The Line is a futuristic, 'sustainable' megacity project in Saudi Arabia that aims to create a 170-kilometer-long, car-free urban development in the desert. The project has produced a mini-series calling the architects, planners and futurists associated with the plop project as "The Line's Placemakers."
Letting Commercial Interests and Professionals Define Placemaking
In 2021, PlacemakingUS was approached by Ph.D.'s at the research department of a global architecture firm asking us to endorse a report they made to educate their 1,000 employees on "The Subtle Art of Placemaking." But after reading it, I had to write them a pointed rebuke that their report should rather be called "The Subtle Art of Placebaking," i.e. taking the ingredients of placemaking and utilizing them in a measured, professional and controlled way to bake a pre-packaged "place cake." Notably because their guide lacked any mention of co-design or community participation, failed to explore the use of the temporary to inform permanent solutions, neglected discussions of sustainability and equity, and omitted fundamental concepts like the mixing of uses.
Another group, the International Downtown Association (IDA), has recently become an accrediting organization. They have introduced the suffix "LPM" to designate "Leadership in Place Management" to those bold enough to pass a 100-question multiple choice test. One of the core domains of knowledge for this accreditation is about placemaking expertise. While the information promoted by IDA maintains high quality and is crowd-sourced, it is primarily driven by the commercial interests of individuals representing business and property owners. I've encountered numerous business improvement districts (BIDS) whose idea of placemaking is constructing outdoor ice skating rinks in arid and subtropical regions of the United States. While these novel gimmicks inject fun and vitality into cities, they often disregard the fundamental principles of sustainability, including water use, energy consumption, non-renewable materials, and transportation costs on the environment. These projects reveal the trend that BID placemakers are often just re-branded marketing/events staff whose motivations are to follow trends and attract customers, rather than to ensure that the city remains accessible for everyone to contribute creatively.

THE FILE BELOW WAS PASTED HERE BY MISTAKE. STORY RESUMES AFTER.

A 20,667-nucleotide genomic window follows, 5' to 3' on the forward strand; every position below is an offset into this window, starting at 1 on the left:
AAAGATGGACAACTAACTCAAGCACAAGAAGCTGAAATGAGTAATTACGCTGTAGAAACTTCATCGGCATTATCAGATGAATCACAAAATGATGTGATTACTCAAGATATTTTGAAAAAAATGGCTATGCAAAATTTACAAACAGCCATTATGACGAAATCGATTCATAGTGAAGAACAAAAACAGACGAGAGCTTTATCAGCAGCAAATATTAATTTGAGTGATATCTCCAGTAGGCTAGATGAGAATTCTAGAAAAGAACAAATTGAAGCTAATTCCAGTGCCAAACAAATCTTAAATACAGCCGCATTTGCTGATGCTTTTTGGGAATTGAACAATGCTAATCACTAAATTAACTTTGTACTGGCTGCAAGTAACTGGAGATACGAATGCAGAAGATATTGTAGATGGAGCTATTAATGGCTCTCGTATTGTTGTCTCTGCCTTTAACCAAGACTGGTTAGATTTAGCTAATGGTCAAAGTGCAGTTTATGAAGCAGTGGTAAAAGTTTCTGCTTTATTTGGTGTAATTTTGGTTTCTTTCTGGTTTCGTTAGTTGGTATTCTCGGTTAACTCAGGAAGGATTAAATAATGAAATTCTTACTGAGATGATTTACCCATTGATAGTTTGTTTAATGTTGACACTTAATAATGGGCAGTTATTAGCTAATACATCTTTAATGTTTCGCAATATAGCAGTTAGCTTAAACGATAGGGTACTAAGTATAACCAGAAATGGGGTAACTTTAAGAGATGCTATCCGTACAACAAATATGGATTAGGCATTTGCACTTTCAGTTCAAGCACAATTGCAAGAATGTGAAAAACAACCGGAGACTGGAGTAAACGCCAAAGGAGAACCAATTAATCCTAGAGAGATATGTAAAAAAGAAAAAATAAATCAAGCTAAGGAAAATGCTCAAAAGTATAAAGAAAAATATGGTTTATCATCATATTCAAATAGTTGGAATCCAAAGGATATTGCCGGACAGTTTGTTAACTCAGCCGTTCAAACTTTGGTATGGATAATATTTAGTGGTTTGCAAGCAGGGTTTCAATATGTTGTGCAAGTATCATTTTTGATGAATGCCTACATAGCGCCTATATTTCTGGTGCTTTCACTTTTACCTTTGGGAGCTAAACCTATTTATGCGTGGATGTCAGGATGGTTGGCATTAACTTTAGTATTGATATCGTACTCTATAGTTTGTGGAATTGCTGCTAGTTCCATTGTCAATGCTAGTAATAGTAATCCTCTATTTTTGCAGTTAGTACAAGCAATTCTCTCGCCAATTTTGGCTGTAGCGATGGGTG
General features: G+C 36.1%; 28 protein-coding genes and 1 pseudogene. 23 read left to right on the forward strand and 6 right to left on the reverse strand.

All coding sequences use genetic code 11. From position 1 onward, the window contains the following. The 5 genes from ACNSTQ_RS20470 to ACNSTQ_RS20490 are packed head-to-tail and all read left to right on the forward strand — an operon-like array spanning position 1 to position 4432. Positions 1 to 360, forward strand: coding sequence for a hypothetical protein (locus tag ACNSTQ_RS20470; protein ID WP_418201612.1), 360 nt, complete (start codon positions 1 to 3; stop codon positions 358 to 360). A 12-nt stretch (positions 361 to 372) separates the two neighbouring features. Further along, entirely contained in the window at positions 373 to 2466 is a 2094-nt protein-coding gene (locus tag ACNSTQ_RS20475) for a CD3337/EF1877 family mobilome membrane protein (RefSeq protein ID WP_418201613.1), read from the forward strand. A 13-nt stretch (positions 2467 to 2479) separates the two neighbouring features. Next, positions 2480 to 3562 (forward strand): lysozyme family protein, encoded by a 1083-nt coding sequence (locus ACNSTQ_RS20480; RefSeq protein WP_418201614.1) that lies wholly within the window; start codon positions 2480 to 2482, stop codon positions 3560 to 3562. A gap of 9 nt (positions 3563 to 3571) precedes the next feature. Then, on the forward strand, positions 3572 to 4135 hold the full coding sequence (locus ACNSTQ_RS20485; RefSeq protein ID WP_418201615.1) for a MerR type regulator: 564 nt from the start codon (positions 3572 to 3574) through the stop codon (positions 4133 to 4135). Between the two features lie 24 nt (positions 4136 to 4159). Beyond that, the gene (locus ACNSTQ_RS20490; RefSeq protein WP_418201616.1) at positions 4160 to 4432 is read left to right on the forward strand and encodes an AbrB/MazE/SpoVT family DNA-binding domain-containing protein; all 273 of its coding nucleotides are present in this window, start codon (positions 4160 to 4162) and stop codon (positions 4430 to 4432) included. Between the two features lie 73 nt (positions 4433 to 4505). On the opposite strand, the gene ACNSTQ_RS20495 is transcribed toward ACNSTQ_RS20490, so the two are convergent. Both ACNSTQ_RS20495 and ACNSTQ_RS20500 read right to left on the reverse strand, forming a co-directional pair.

Kady Yellow, a distinguished practitioner, bucks this trend by demonstrating that a BID-embedded placemaker can serve as a powerful catalyst for driving systemic change and amplifying diverse voices. Through her roles as the Director of Creative Placemaking in both Flint, Michigan, and Jacksonville, Florida, she has illuminated the transformative potential of resident-led placemaking programs within business districts. Her initiatives not only educate the community about their role as placemakers but also provide essential funding and leverage the BID's unique privileges, granting access to permits, spaces, and relationships for collaborative city-building. Similarly, Richard Amore at the Vermont State Department of Commerce worked with his state legislature to create crowd-matched funds to make community-led and supported placemaking initiatives more accessible through the a 2:1 match of local funds raised for their own ideas to make their communities into Better Places.
A business improvement district building a temporary, outdoor ice skating rink in sunny Southern California as a "placemaking" project. This wood was cut just for the project, but boosters say it will be re-used for 5 winters.
To Define AND Defend
Ethan Kent, leader of our PlacemakingX global networks, often upholds the ooey-gooey consistency of the made-up word placemaking saying there's great power in letting people define placemaking for themselves and the plasticity of the definition lends to the field's necessary adaptability. As an idealist, I agree, but the realist side of me recognizes that as we let placemaking blow in the wind, other interests are defining it and giving it a bad name such that many low-status communities now prefer the term placekeeping, that is keeping the so-called placemakers away so that the neighborhood can continue to exist without cultural and physical displacement. This issue takes many forms, as even our sister network, Placemaking Collective UK, is considering changing their name to be called the Place Collective UK, due to the perceived 'wonkiness' of our term. They were advised to keep placemaking in their name, yet another network, Peacemakers Pakistan, has struck a unique balance by alluding to placemaking while adapting their name to the most relevant challenges and opportunities of their context.